US Expatriate Taxation – The Top 20 Things You Need to Know
Rumors swirl regarding US expats’ US filing obligations, some of which are true, and many of which aren’t. In this article we’ll separate the facts from the fiction. So without further ado, here are the top 20 things that you need to know about US expatriate taxation.
1 – Expats have to file
The American taxation system doesn’t discriminate where in the world Americans live. The rule is that all American citizens and Green Card holders have to report all of their income on Form 1040 every year, wherever they are living or their income is sourced.
2 – Expats get an automatic filing extension
Normally, expats receive an automatic two month filing extension, so the filing deadline for expats is June 15th. The reason expats get more time is because they often have to file a foreign tax return in their country of residence too. Again normally, any US income tax that expats owe still has to be paid by April 15th to avoid interest and late payment penalties, even if it’s only an estimated amount that’s paid on time. In 2020 though, the filing and tax payment deadline has been extended further for all Americans due to the COVID-19 outbreak, to July 15th.
3 – Additional time to file
Expats who require even more time to file, perhaps because they have to file foreign taxes first and the foreign deadline is later, can request an extension until October 15th by filing IRS Form 4868, just like Americans living Stateside.
4 – How Do Tax Treaties Help Expats?
The tax treaties the US has signed with around 60 other countries don’t prevent expats from having to file. That said, some expats benefit from provisions within a tax treaty, most often students, teachers, and researchers, and sometimes retired expats, and athletes. Tax treaties largely define which country gets to tax different types of income first, and also often allow the two countries to access personal and financial information to help police tax evasion.
“If you are a U.S. citizen or resident alien, the rules for filing income, estate, and gift tax returns and paying estimated tax are generally the same whether you are in the United States or abroad. Your worldwide income is subject to U.S. income tax, regardless of where you reside.” – the IRS
5 – Consider claiming the Foreign Earned Income Exclusion
The Foreign Earned Income Exclusion is an IRS provision that expats can claim on Form 2555 when they file their federal return that lets them exclude a certain amount of their foreign earned income (up to $105,900 in 2019) from US income tax.
To qualify, expats have to prove either that they permanently reside in another country, or that they spent less than 35 days in the US in the period that they’re claiming for.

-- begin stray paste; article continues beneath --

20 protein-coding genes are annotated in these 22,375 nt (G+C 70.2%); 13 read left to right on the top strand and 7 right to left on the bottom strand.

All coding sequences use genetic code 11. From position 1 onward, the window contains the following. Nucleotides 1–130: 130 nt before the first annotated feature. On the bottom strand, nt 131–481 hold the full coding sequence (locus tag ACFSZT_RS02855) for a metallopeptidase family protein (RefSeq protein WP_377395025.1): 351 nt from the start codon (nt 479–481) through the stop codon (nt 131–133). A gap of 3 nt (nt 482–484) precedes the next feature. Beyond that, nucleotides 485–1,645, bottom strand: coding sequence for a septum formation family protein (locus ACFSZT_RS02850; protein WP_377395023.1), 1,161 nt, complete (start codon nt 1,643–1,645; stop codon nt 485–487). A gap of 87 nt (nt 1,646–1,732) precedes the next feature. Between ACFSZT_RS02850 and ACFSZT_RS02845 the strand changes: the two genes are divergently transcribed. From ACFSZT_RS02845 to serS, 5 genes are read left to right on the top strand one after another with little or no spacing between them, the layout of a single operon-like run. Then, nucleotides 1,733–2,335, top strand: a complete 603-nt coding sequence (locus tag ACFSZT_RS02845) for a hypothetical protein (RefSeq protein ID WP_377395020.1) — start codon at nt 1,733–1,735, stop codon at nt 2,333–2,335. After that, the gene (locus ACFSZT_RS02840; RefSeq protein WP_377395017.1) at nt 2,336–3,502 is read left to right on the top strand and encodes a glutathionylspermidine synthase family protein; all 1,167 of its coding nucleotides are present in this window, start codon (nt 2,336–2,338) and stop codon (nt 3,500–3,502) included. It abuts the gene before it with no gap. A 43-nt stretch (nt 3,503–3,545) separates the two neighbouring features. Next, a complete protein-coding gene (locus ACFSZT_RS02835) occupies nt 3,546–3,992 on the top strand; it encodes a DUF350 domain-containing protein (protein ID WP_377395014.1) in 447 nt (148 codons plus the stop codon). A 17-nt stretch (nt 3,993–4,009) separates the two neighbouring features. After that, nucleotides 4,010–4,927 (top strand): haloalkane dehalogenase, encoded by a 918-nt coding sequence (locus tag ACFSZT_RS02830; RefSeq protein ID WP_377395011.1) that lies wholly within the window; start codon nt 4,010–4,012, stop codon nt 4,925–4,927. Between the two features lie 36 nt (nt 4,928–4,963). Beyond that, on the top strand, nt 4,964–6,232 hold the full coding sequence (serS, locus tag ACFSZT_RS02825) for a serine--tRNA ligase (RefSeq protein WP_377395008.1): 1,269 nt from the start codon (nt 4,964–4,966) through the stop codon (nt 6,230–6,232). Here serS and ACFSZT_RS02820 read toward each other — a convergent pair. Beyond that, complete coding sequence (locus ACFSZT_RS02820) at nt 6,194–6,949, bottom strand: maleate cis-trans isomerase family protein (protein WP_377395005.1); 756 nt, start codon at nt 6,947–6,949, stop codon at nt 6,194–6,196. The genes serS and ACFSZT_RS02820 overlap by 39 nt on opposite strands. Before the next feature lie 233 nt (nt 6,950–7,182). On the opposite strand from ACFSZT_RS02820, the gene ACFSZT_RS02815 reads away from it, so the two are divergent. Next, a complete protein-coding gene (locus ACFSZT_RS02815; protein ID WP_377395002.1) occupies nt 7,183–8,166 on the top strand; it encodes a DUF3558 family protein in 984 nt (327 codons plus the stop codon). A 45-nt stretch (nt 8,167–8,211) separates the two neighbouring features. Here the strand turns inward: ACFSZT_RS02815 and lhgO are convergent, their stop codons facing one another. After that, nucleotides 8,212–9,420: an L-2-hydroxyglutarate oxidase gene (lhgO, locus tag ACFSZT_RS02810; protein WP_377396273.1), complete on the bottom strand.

Only earned income can be excluded, butnot passive income such as rents, and distributions from pensions or investments.
6 – The Foreign Housing Exclusion
Expats who earn over the Foreign Earned Income Exclusion threshold and who rent their home abroad can exclude a further amount of their earned income based on their housing rental expenses, and subject to IRS limits, by claiming the Foreign Housing Exclusion, also on Form 2555.
7 – The Foreign Tax Credit
The Foreign Tax Credit allows expats to claim US tax credits up to the same value as foreign taxes that they have paid on the same income. It can be claimed on Form 1116. It can be applied to both earned and passive income, however it can’t be applied to the same income as the Foreign Earned Income Exclusion.
8 – The Child Tax Credit for expats
Expat who claim the Foreign Tax Credit and who have children with US Social Security numbers can also claim the US Child Tax Credit. If they still owe any US tax (ie if they’ve paid less foreign income tax than the amount they owe the US), it gives them a $2,000 annual tax credit per child. If they don’t owe any US tax, it gives them a $1,400 per child refund.
9 – Foreign account reporting
Expats who have over $10,000 in total in foreign accounts, including any bank and investment accounts that they have signatureauthority or control over even if not registered in their name, are required to report their foreign accounts by filing an FBAR. FBAR is an acronym for Foreign Bank Account Report, and filing an FBAR is purely a reporting exercise, with no additional taxation implications. That said, the penalties for not filing FBARs are very high, even for unintentional errors or non-compliance.
10 – FATCA